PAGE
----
Five things brands should be doing with Pinterest

PinterestTo coincide with its fourth birthday this month, Simon Robinson explains how brands can use Pinterest to improve their consumer engagements.

Pinterest, the tool for collecting and organising things you love, enables users to share and pin photos and short videos. As brides-to-be “pin” their favourite wedding dress designs and new homeowners follow DIY window treatment boards, the image-sharing social network is the ultimate wish list, radiating millions upon millions of consumers’ intent to purchase. Read More »

Every company should use Pinterest

pinterest logoPinterest is popular among women, in particular young women. It’s a dream to use Pinterest if you’re a man. It’s the ultimate free research tool that teaches you all you need to know about women. The answer to ‘what women want’ is finally available and it’s called ‘Pinterest’.

Since the target group is so clearly defined it’s easy for companies to form an opinion on Pinterest. Every company in the fashion and design industry is in a hurry to discover Pinterest. Women compile a wishlist and influence each other’s consumer behavior. The instant Pinterest adds an e-commerce option to their user interface all bets will be off. Companies from other sectors that are not (stereo)typically feminine will have nothing to do with Pinterest.

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Australia’s Gourmet Escape has great UK content but leaves social media thirsty

imageMargaret River in Western Australia is holding their annual Gourmet Escape event this weekend. They are using UK celebrity chef’s to engage the public but their social media strategy lacks any real impact or engaging content.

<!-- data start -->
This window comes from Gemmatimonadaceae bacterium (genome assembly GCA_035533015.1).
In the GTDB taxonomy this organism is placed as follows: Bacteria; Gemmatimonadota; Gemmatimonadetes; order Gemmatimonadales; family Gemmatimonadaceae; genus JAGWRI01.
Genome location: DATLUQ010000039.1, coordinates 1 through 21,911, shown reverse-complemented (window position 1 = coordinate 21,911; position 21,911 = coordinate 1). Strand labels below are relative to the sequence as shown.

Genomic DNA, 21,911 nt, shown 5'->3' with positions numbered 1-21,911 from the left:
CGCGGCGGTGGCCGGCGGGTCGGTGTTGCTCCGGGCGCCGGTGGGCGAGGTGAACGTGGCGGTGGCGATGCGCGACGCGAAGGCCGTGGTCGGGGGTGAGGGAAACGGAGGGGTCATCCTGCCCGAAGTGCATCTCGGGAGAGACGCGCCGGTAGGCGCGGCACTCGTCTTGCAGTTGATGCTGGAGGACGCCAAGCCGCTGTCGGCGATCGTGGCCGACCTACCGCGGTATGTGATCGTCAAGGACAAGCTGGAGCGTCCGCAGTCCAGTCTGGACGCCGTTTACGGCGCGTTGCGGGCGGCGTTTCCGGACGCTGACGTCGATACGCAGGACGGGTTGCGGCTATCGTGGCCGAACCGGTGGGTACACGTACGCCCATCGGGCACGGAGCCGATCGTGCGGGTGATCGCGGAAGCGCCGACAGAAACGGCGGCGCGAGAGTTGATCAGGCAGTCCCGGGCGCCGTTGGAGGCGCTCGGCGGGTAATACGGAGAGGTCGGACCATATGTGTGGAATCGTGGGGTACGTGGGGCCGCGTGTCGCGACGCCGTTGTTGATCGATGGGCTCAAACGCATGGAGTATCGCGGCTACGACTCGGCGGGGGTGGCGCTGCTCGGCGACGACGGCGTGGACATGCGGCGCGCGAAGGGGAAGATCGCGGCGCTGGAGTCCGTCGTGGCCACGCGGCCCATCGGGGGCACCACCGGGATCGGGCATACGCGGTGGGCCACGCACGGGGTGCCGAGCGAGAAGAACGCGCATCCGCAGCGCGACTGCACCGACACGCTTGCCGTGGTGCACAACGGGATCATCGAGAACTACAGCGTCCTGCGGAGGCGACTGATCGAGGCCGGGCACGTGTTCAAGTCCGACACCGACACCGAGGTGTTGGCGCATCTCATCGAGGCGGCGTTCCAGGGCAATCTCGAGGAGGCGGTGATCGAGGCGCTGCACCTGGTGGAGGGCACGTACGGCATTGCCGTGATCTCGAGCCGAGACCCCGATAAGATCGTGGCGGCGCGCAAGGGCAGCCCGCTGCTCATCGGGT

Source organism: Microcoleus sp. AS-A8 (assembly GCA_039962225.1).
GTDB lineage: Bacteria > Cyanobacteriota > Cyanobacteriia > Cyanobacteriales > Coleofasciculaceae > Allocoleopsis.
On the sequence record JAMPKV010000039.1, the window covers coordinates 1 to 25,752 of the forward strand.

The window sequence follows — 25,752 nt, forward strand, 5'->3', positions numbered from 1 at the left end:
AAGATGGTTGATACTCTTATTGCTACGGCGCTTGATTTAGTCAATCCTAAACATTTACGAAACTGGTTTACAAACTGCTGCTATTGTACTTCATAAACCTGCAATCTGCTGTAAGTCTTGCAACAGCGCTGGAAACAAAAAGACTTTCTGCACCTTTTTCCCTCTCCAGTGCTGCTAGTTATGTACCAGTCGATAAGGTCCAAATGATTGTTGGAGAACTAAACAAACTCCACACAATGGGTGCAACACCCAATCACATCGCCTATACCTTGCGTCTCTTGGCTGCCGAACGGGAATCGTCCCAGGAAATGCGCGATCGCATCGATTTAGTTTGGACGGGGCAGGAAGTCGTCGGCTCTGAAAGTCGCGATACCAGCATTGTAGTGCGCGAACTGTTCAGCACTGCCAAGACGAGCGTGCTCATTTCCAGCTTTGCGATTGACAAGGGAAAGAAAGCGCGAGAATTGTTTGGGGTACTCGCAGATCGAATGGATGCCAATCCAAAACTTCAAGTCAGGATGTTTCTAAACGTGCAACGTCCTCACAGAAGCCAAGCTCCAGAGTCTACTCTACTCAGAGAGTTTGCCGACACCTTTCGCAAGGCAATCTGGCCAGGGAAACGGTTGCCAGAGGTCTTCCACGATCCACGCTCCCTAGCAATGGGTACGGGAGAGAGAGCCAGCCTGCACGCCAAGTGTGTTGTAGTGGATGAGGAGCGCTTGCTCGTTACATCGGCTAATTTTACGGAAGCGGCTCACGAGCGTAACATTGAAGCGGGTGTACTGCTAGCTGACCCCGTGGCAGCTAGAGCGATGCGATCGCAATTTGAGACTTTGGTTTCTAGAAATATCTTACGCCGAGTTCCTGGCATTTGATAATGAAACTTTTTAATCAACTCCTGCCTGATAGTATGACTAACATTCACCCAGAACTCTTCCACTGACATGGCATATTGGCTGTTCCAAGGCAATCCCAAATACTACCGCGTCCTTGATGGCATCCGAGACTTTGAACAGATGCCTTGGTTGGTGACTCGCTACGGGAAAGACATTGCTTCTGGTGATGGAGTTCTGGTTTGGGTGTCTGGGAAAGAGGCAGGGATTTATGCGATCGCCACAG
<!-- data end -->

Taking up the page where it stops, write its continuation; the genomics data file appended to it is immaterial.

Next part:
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Turning advertising into a service: brands must embrace the hyper-visual landscape

pinterest logoThe retail space has changed dramatically over the last few years as shopping has transformed from a physical to a predominantly digital activity. Now, according to research from The Office of National Statistics, 72% of internet users do their shopping online, which equates to nearly 26 million people in the UK alone.  A huge number of consumers now bypass the high street altogether, meaning that brands have had to adapt their strategies to make sales across digital. Staying competitive in the online retail landscape requires a fresh approach and in order to stay ahead of the game, brands must constantly innovate using an omni-channel offering.

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Retailers must switch on to the discovery channel

made.comTwo thousand years ago, Romans would make a shopping list by scratching the name of items they needed into a thin layer of wax on a wooden tablet. Today, it’s a new generation of tablets that are playing an increasingly vital role in the retail journey, reviving a retail pattern that has long dominated the offline shopping experience – discovery shopping!

Offline, retailers have long realised the importance of retail theatre, creating environments that entice shoppers to discover, discuss and share products with friends. However, until recently, consumers looking to get that retail therapy fix online were faced with a bargain-bin style model, where purchase options were based on price and convenience alone.